1. Decide to sell your house.
2. Spend three months renovating, cleaning, decluttering, painting, painting, painting as you prepare to put it on the market.
3. Keep the house spotless as you wait for requests to come show your house. Fluff pillows more in four weeks’ time than you have in your entire life.
4. Look at houses for sale in the area. And look, and look, and look.
5. Receive an offer (yay!)
5. Look, and look, and look at other houses for sale in the area.
6. Wonder if you will move locally, or if Spokane Valley or Tennessee may be your final (surprise!) destination.
7. Finally find a house you like that needs lots of work, has a “history” of issues that have been remediated, and a seller who is very particular.
8. Spend four weeks waiting for a fully signed purchase and sale agreement. Wondering, more often than not, if you are getting the house or NOT getting the house. During that time, schedule multiple contractors to finish work on your house AS WELL AS multiple contractors to look at the new house and give estimates on roofing, painting, and fixing the deck.
9. After you FINALLY have a purchase agreement, the appraiser requires a new roof and exterior paint before closing.
10. Offer to renegotiate with the seller to work these details out.
11. In the meantime, the deadline to sell your house has arrived.
12. Find a bug four days before closing (the second type of its kind you’ve seen in three weeks) that looks similar to a termite. Stress and worry, ask “God, what are you doing?” for like the hundredth time this summer, then snap a picture to post on Facebook for the pest control guys.
13. Find out the bug is a type of spider (unsettling but hurrah because it’s not a termite infestation issue).
14. Finish packing and cleaning your house. You know you can’t move in to the new house, so you look for rental options in the midst of the flurry of “preparing to move” activity.
15. Pack a bag with a week’s worth of clothing for each family member in case you stay with relatives (who have offered again and again )
16. Fill out an application for a short-term rental. Wait the two days for the background check to find out if you can get it. Then, about four hours before the moving party is scheduled, find out that this rental is not a good option for your family..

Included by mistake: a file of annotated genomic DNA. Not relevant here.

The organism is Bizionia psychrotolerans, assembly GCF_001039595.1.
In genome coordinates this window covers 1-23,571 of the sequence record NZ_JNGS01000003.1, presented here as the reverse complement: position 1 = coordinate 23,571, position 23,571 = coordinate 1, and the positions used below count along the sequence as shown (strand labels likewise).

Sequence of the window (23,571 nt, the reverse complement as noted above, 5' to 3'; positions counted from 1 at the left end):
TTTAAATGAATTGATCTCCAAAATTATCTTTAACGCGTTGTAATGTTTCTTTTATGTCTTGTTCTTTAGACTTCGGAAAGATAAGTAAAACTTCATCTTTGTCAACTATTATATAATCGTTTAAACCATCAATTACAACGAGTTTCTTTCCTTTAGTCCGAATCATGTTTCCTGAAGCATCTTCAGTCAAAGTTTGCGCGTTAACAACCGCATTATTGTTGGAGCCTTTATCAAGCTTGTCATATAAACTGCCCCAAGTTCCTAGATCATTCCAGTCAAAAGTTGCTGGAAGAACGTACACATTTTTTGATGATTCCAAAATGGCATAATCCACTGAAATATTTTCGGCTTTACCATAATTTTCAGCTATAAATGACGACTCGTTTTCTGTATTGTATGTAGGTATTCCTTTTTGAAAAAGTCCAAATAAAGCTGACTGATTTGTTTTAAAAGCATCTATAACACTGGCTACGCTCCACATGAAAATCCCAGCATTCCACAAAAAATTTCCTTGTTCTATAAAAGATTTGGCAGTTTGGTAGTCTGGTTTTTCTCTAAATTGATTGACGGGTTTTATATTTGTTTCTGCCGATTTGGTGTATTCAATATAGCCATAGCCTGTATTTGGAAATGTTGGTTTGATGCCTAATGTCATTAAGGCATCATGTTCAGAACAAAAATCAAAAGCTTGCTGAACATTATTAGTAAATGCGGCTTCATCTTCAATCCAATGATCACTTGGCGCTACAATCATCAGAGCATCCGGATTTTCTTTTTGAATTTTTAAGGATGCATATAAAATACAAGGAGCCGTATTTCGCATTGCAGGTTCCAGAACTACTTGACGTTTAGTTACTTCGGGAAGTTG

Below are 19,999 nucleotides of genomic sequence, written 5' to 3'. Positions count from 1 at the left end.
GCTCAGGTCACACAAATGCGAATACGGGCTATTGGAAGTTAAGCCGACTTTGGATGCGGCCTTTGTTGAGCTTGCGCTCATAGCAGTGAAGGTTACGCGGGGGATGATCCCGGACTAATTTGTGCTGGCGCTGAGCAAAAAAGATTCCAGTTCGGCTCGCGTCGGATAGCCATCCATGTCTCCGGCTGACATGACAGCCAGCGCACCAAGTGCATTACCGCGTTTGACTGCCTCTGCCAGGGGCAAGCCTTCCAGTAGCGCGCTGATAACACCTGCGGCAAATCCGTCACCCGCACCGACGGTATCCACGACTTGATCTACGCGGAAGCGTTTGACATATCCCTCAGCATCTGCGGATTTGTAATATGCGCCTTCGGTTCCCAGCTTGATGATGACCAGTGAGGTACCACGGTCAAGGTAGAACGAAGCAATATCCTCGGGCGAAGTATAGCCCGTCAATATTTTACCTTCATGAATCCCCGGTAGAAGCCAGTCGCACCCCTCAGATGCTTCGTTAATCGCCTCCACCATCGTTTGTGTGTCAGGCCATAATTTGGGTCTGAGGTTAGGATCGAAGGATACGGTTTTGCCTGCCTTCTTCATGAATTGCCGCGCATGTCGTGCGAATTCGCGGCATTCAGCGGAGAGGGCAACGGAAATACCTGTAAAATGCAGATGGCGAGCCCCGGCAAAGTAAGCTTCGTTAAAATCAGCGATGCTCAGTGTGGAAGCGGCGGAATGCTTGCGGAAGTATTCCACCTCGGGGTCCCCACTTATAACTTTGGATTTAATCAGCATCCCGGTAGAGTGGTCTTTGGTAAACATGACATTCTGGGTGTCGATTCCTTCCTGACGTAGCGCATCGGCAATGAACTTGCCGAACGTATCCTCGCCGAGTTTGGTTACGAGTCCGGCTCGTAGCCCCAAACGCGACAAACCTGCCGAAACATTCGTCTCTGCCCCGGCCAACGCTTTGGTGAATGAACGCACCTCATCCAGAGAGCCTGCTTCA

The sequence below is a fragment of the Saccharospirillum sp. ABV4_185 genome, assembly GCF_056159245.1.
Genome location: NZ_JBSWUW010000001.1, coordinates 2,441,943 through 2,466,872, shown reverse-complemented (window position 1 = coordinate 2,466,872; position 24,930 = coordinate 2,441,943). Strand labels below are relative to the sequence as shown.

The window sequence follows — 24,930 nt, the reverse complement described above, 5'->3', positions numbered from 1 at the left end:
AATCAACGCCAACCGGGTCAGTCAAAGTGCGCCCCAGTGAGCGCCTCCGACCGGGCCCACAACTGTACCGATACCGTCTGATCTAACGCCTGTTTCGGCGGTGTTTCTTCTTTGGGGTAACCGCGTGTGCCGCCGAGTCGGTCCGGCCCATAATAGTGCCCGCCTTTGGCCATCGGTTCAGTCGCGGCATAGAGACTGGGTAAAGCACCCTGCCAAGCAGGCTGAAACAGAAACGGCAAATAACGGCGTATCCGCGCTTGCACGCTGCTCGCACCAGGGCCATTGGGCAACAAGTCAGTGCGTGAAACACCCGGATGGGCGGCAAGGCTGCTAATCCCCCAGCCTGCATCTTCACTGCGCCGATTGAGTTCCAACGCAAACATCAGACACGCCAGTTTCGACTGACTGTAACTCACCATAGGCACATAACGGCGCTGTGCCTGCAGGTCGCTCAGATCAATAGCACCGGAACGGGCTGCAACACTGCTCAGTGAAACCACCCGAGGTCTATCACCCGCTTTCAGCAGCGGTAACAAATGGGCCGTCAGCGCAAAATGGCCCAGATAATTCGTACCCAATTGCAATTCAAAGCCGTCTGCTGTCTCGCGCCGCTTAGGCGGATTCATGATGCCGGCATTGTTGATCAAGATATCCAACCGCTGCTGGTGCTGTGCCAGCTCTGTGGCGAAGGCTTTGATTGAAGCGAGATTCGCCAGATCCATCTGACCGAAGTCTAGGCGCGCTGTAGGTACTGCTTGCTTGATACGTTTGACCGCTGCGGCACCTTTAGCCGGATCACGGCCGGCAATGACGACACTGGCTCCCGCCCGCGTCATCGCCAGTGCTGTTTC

17. Check with the wonderful relatives who’d offered to let your family of five plus a dog stay with them. They, of course, say yes because they are amazing like that.
18. Find an interim home for your cat.
19. Move all belongings except for the week’s worth of clothing and some basic necessities into a storage shed. Move the remaining items that don’t fit into a friend’s barn.
20. After the flurry of moving, decide that “the problem house” you’d offered on would still work out IF closing could happen within three to four weeks. Knowing how each portion of the process has been painfully slow, though, you begin to look at other houses.
21. Find another house that has all the amenities you’ve been looking for–one you like even better than “the problem house”. The sellers, even though they have three kids, are willing to close within four weeks. The transaction is relatively seamless.
22. Enjoy a mini vacation with your relatives.
23. Plan a moving party. Get excited. Get ready to complete the move you anticipated over seven months prior.
Phew! And that is only a bit of the drama we’ve been through this summer. It would be impossible to put the entirety in a single blog post. I’ve felt more like the Israelites during their time in the desert than I have in my entire life. And I hope to someday get the opportunity to delve into the nuances and share all the ways God has met and strengthened me (us!) this summer.
Anyway, today is a day long-anticipated. A point on the journey we’ve journeyed long and hard to reach. I day of fulfilled promises.
A day made even more wonderful because of the tough trek it took to arrive at this climax and denouement.